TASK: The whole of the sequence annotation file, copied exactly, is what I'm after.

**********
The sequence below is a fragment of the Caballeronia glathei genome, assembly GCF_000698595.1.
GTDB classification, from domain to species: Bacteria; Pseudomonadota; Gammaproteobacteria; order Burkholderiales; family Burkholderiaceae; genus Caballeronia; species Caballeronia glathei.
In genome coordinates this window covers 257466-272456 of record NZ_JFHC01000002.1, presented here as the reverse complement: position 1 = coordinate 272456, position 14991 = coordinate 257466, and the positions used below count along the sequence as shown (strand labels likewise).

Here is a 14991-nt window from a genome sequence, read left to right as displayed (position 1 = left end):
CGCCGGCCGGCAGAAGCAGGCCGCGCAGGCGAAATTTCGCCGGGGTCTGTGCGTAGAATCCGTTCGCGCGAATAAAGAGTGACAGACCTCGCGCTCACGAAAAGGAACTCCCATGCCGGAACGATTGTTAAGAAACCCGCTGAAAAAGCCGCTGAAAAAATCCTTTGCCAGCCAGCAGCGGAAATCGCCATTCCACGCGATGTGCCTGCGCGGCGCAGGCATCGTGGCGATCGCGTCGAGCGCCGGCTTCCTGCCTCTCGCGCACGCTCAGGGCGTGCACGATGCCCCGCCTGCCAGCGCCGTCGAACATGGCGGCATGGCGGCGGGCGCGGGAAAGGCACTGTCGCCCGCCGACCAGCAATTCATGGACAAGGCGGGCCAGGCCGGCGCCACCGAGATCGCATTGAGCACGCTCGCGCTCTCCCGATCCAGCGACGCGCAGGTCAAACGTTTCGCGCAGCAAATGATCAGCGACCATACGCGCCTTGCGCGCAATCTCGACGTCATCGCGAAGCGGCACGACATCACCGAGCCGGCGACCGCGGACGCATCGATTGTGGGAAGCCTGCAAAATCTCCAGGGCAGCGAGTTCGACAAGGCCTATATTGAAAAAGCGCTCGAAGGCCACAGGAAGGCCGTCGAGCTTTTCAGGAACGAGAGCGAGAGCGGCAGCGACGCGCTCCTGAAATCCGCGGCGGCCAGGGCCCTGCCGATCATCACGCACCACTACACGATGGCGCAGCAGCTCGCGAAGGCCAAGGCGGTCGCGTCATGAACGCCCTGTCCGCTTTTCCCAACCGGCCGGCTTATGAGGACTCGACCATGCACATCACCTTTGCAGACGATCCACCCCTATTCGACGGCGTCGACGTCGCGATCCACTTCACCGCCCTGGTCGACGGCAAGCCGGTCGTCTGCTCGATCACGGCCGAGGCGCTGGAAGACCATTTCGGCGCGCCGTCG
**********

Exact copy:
The sequence below is a fragment of the Caballeronia glathei genome, assembly GCF_000698595.1.
GTDB classification, from domain to species: Bacteria; Pseudomonadota; Gammaproteobacteria; order Burkholderiales; family Burkholderiaceae; genus Caballeronia; species Caballeronia glathei.
In genome coordinates this window covers 257466-272456 of record NZ_JFHC01000002.1, presented here as the reverse complement: position 1 = coordinate 272456, position 14991 = coordinate 257466, and the positions used below count along the sequence as shown (strand labels likewise).

Here is a 14991-nt window from a genome sequence, read left to right as displayed (position 1 = left end):
CGCCGGCCGGCAGAAGCAGGCCGCGCAGGCGAAATTTCGCCGGGGTCTGTGCGTAGAATCCGTTCGCGCGAATAAAGAGTGACAGACCTCGCGCTCACGAAAAGGAACTCCCATGCCGGAACGATTGTTAAGAAACCCGCTGAAAAAGCCGCTGAAAAAATCCTTTGCCAGCCAGCAGCGGAAATCGCCATTCCACGCGATGTGCCTGCGCGGCGCAGGCATCGTGGCGATCGCGTCGAGCGCCGGCTTCCTGCCTCTCGCGCACGCTCAGGGCGTGCACGATGCCCCGCCTGCCAGCGCCGTCGAACATGGCGGCATGGCGGCGGGCGCGGGAAAGGCACTGTCGCCCGCCGACCAGCAATTCATGGACAAGGCGGGCCAGGCCGGCGCCACCGAGATCGCATTGAGCACGCTCGCGCTCTCCCGATCCAGCGACGCGCAGGTCAAACGTTTCGCGCAGCAAATGATCAGCGACCATACGCGCCTTGCGCGCAATCTCGACGTCATCGCGAAGCGGCACGACATCACCGAGCCGGCGACCGCGGACGCATCGATTGTGGGAAGCCTGCAAAATCTCCAGGGCAGCGAGTTCGACAAGGCCTATATTGAAAAAGCGCTCGAAGGCCACAGGAAGGCCGTCGAGCTTTTCAGGAACGAGAGCGAGAGCGGCAGCGACGCGCTCCTGAAATCCGCGGCGGCCAGGGCCCTGCCGATCATCACGCACCACTACACGATGGCGCAGCAGCTCGCGAAGGCCAAGGCGGTCGCGTCATGAACGCCCTGTCCGCTTTTCCCAACCGGCCGGCTTATGAGGACTCGACCATGCACATCACCTTTGCAGACGATCCACCCCTATTCGACGGCGTCGACGTCGCGATCCACTTCACCGCCCTGGTCGACGGCAAGCCGGTCGTCTGCTCGATCACGGCCGAGGCGCTGGAAGACCATTTCGGCGCGCCGTCG